Heh.  Maybe it's just me but I'm gettin' nothin'.

Sage H.
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Don't make me destroy you.  And stuff.

http://img.photobucket.com/albums/v79/rogue_09/mWo.gif' border='0' alt='user posted image' />
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Mrdodobird

« Reply #9 on: March 06, 2006, 04:38:01 PM »

Hehe. Link is workage.  
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Rico



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« Reply #10 on: March 06, 2006, 05:08:48 PM »

Don't mean to offend, but you guys are missing the point.  The majority of the budget doesn't go to editing or even VFX.  It goes into production.  Unless it suddenly gets a whole lot cheaper to live in America, movies are not going to drop in price.


- Rico
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djr33

« Reply #11 on: March 06, 2006, 05:21:43 PM »

Ian, by above comment about ideality isn't about plot, acting, directing, or anything, but FX. I like your work, don't get me wrong... but your fx really do come close to rivaling pro stuff. The rest is 'just' good Wink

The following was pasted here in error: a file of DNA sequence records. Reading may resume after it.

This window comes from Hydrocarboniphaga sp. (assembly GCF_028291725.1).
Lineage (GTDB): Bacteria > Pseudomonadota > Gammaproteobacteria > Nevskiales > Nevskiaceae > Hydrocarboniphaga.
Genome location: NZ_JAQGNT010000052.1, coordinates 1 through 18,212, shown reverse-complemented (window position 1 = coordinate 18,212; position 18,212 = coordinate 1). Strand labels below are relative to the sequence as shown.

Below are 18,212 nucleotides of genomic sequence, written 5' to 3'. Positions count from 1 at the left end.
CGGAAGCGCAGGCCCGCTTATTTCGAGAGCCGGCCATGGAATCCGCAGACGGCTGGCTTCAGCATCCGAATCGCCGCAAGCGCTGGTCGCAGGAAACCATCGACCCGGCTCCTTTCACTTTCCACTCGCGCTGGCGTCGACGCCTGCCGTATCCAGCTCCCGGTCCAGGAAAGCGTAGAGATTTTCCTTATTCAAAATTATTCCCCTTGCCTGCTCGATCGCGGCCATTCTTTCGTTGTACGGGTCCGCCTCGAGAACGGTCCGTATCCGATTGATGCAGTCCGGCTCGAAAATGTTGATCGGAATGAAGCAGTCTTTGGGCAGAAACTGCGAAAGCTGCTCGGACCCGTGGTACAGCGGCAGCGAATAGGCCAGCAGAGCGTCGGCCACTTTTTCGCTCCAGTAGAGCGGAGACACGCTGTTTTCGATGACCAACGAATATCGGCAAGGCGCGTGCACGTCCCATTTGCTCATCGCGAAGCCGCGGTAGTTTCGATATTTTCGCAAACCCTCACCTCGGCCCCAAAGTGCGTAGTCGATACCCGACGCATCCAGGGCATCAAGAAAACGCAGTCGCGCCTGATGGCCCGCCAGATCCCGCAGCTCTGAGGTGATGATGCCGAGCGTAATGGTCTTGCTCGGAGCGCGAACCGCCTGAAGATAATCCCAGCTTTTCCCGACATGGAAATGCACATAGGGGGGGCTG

The cheaper stuff gets, the less people will be needed for a movie in production. That might lower the price, Rico.
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Mrdodobird

« Reply #12 on: March 06, 2006, 05:24:42 PM »

So Rico, you talkin' about wages, or payment for materials? Wages I'd have to agree (for the most part), but for matrials, I'm sure there are ways they could cut corners. Conceivably.  
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rogue_09

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« Reply #13 on: March 06, 2006, 05:31:45 PM »

Well, talking about Rodriguez's editing was a bit of a side track.  

In terms of production, Desperado cost $7M and made around $25M.  And Rodriguez is notorious for doing every little trick he can to keep the budget down.  Granted part of that includes shooting in Mexico when he can, but hey, do what you gotta do.  Isn't that why lots of things are being shot in Canada nowadays?

Another case in point, again citing Desperado, Rodriguez used only two stuntmen for every stunt in the film, even when there were dozens in one scene.  His logic being, why bother paying twelve stuntmen when you can use two just as effectively?  If big budget Hollywood flicks adopt this same style of thinking, they can keep costs down just as well, no?
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Mrdodobird

« Reply #14 on: March 06, 2006, 05:34:26 PM »

Rodriguiez. w00t.